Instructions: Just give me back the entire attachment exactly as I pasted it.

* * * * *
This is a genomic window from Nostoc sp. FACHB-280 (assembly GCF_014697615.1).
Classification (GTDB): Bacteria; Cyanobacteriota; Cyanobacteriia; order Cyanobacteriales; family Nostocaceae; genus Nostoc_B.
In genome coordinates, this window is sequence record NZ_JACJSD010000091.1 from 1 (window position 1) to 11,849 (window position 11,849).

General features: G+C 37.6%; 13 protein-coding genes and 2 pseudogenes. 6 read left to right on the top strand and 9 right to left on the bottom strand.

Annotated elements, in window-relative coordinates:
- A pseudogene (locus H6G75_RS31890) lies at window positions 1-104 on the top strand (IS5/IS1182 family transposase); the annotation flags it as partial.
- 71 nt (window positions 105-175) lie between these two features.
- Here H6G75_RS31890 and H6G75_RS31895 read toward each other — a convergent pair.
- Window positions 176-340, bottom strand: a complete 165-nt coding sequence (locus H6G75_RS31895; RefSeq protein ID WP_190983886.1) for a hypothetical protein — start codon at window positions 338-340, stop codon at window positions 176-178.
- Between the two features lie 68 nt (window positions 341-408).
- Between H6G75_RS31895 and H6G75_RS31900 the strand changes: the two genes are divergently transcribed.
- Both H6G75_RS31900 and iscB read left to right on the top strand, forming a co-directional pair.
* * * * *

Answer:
This is a genomic window from Nostoc sp. FACHB-280 (assembly GCF_014697615.1).
Classification (GTDB): Bacteria; Cyanobacteriota; Cyanobacteriia; order Cyanobacteriales; family Nostocaceae; genus Nostoc_B.
In genome coordinates, this window is sequence record NZ_JACJSD010000091.1 from 1 (window position 1) to 11,849 (window position 11,849).

General features: G+C 37.6%; 13 protein-coding genes and 2 pseudogenes. 6 read left to right on the top strand and 9 right to left on the bottom strand.

Annotated elements, in window-relative coordinates:
- A pseudogene (locus H6G75_RS31890) lies at window positions 1-104 on the top strand (IS5/IS1182 family transposase); the annotation flags it as partial.
- 71 nt (window positions 105-175) lie between these two features.
- Here H6G75_RS31890 and H6G75_RS31895 read toward each other — a convergent pair.
- Window positions 176-340, bottom strand: a complete 165-nt coding sequence (locus H6G75_RS31895; RefSeq protein ID WP_190983886.1) for a hypothetical protein — start codon at window positions 338-340, stop codon at window positions 176-178.
- Between the two features lie 68 nt (window positions 341-408).
- Between H6G75_RS31895 and H6G75_RS31900 the strand changes: the two genes are divergently transcribed.
- Both H6G75_RS31900 and iscB read left to right on the top strand, forming a co-directional pair.